(Page 2 of 2)
“All Breathing Life” arose out of Schachter-Shalomi’s dismay at the Jewish absence from anthologies of spiritual writing featuring Hindu, Sufi and Christian writers. “[In] vain did I look for Jewish writings that would show heart, soul, and spirit,” he writes. “I knew well that they existed, but alas, only in their Hebrew originals.” In this book, he renders those Hebrew originals in his own idiosyncratic verse.
These poems are meant to be prayed, not merely read for information or style. And the poems I like best are the ones I’ve actually had the chance to sing aloud in community. Take, for instance, his rendering of “Yedid Nefesh,” which begins:
You who love my soul
Compassion’s gentle source,
Take my disposition and shape it
to Your will.
Like a darting deer I will flee to
Before Your glorious Presence
Humbly do I bow.
Let Your sweet love
Delight me with its thrill
Because no other dainty
Will my hunger still.
Singing these words in community on the Sabbath is a powerful experience. At the core of Shachter-Shalomi’s teaching is the attempt to open up the possibility to feel really connected with both God and community through these Hasidic prayers and teachings, despite all the ways in which neither I nor many of its intended readers fits the classical Hasidic mold.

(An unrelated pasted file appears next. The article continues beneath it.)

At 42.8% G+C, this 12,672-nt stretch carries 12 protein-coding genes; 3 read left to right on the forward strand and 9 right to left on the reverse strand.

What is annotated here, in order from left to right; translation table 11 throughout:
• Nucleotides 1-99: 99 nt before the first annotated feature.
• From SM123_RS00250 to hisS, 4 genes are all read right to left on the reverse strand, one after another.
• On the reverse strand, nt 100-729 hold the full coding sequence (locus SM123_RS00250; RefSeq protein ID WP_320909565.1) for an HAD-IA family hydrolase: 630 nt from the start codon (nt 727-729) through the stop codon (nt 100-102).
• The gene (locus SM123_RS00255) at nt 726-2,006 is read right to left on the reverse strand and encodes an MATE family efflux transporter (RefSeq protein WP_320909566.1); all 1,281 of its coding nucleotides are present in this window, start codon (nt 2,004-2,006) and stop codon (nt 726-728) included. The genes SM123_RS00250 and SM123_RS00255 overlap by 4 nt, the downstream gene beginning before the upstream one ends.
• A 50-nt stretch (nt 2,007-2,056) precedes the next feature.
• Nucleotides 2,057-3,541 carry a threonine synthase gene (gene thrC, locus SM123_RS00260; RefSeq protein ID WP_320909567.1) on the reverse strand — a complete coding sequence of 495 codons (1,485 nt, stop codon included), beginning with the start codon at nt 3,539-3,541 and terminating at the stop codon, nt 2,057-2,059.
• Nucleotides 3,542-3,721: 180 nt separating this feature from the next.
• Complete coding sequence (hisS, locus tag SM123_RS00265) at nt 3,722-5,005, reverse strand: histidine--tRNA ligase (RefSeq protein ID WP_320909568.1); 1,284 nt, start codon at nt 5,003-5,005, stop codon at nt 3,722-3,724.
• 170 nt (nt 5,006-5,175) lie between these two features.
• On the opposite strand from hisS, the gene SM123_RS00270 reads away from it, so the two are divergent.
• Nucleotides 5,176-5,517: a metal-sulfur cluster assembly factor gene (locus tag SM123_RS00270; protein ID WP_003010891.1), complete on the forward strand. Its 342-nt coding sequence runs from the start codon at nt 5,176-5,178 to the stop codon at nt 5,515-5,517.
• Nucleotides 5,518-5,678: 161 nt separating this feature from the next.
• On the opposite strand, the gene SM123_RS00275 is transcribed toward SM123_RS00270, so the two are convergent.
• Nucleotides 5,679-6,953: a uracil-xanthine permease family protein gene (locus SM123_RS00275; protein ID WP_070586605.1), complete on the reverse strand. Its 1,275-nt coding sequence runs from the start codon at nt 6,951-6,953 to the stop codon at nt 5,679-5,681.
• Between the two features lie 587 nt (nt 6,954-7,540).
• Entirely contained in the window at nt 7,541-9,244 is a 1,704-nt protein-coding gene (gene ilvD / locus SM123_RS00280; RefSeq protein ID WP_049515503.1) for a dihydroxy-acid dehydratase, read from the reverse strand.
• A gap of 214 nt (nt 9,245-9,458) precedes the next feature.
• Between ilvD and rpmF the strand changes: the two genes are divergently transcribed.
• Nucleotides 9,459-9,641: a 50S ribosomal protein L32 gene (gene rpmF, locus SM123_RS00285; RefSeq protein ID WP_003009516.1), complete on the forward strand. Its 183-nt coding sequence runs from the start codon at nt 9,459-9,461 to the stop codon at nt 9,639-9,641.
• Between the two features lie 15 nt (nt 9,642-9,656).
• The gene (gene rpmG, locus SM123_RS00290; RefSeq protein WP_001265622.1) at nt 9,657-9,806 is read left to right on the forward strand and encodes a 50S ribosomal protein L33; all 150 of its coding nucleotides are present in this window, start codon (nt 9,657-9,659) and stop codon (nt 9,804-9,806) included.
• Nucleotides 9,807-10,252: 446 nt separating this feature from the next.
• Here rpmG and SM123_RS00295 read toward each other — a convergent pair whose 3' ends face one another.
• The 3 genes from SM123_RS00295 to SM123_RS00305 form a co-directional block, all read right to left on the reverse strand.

Post-it notes proliferate on my copy of “All Breathing Life,” showing which poems I most often use in my own prayer life: “Ana B’Khoach,” “Nishmat Kol Chai,” “We Are as Clay,” Psalm 27. (Many of these are also available as audio recordings on the publisher’s website.) I share these with my congregation and with my blog readership. Sometimes I pray them by myself.
At times the poems can seem clunky in their too faithful rendering of Hebrew wordplay. And sometimes the dense welter of stories in “A Hidden Light” is too much; it can be hard to keep track of the names and relationships and dynasties. Both of these books are best read a morsel at a time.
But I am glad to have both of these new books on my shelves as compendia of resources that would otherwise be inaccessible to most contemporary readers. Even well into his 80s, Schachter-Shalomi is still opening Judaism’s rich treasures to share with a wider world.
Rabbi Rachel Barenblat was ordained by ALEPH: Alliance for Jewish Renewal. She is the author of “70 Faces: Torah Poems” (Phoenicia, 2011), and blogs as The Velveteen Rabbi.